Friendly people draw others to Clay Street Table
How do you create community for people struggling to make ends meet or those who are homeless? At Clay Street Table volunteers from nearby churches, schools, civic groups, and the community, help run a meal program and pantry at St. Stephen's Episcopal Church in southwest Portland. They serve about 2,000 meals each month.
What sets this program apart is the number of food recipients who are also volunteers. Local residents in low-income housing, as well as the homeless, join forces with volunteers under the direction of Rev. Dr. Paul Davis. Rev. Davis welcomes everyone who enters the door as a friend. His infectious energy gets people working together, blurring the lines between haves and have-nots.
To build skills and foster community, pantry recipients can take part in the Cooks Supper program. Class participants start each session by cooking dinner for as many as 150 homeless youth who are part of The Underground, a community for unhoused youth aged 14-25 years. Executive Director Ken Loyd organizes local college students to serve the meals. This combination of education, service and food is the basis for a strong community among people who might never have made a connection.
Summer is a precarious time for hunger relief. Kids are out of school where they may receive free/reduced lunches and lots of donors are on vacation. Oregon Food Bank doesn't take a holiday and we work tireless to help those in need in Oregon and Clark County, Washington all year long.
$10 still allows us to acquire an distribute one emergency food box which feeds a family of four for three to five days. Would you be willing to support our efforts?
Also, if you happen to have a green thumb, consider sharing your harvest with a local food pantry. For more information on this program we call "plant a row" Give-Food/Plant-a-Row-Program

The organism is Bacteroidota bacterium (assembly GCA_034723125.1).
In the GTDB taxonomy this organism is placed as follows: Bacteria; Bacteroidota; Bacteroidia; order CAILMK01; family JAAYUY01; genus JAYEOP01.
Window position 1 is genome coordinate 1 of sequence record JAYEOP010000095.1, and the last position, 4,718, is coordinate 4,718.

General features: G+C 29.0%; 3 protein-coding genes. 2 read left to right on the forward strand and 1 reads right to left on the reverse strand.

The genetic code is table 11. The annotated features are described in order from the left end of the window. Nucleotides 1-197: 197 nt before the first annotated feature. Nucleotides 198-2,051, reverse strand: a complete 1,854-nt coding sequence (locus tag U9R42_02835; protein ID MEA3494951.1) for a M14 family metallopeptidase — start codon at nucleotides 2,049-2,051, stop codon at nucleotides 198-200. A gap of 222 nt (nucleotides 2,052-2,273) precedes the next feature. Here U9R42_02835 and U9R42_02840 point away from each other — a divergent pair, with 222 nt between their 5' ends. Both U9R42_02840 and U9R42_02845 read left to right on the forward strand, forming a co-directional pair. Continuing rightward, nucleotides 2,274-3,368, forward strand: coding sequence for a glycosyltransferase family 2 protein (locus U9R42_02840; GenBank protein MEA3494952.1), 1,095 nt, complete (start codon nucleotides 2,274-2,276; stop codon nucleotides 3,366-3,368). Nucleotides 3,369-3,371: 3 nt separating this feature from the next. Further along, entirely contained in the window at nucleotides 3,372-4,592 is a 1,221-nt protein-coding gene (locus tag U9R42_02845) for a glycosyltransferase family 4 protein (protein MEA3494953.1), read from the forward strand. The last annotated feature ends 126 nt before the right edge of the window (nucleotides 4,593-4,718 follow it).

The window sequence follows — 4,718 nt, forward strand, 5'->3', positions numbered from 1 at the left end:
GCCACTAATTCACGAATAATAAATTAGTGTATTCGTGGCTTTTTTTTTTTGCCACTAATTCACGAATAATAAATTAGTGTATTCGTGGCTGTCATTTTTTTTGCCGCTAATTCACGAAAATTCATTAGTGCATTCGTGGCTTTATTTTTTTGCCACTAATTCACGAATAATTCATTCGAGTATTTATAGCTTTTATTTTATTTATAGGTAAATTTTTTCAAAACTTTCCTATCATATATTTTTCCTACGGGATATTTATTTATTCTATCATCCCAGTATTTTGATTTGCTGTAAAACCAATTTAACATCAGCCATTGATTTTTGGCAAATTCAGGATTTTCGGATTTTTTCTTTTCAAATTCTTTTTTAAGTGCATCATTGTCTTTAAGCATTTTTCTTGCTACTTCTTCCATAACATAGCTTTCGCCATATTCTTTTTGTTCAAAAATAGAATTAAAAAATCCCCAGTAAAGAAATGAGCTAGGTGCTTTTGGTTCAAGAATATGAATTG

Thank you for your support.
Do you remember who taught you how to cook? Was it your mom or maybe your grandfather? Even if you don’t consider yourself a good cook, you probably learned some skills to make a healthy meal. Meet Sidney. Through the efforts of the Multnomah County Health Department, he and a group ofdiabetic and pre-diabetic community members recently completed Share our Strength’s Cooking Matters™ classes taught by Oregon Food Bank’s Nutrition Education Program. These classes are offered to low-income individuals through Oregon Food Bank’s partnerships with social service organizations. In Sidney’s case, his condition isn’t the only challenge he faces; he’s also homeless and accesses emergency services to survive. Despite these obstacles, Sidney helps prepare food for hundreds of people who visit the dining hall at St. Francis of Assisi. But what really inspired Sidney were the volunteers who taught the Cooking Matters course. After the first class, he asked the St.Francis cooks if he could prepare the healthy turkey chili recipe for his fellow diners. They gave him the opportunity to fix this meal for over 150 people. Now there’s a special folder at St. Francis with all of Sidney’s recipes from his cooking class. Cooking Matters gave Sidney a feeling of hope and the experience of community. It’s donors like you that give people like Sidney the opportunity to take a course on healthy cooking that in turn will impact his health and the health of hundreds more.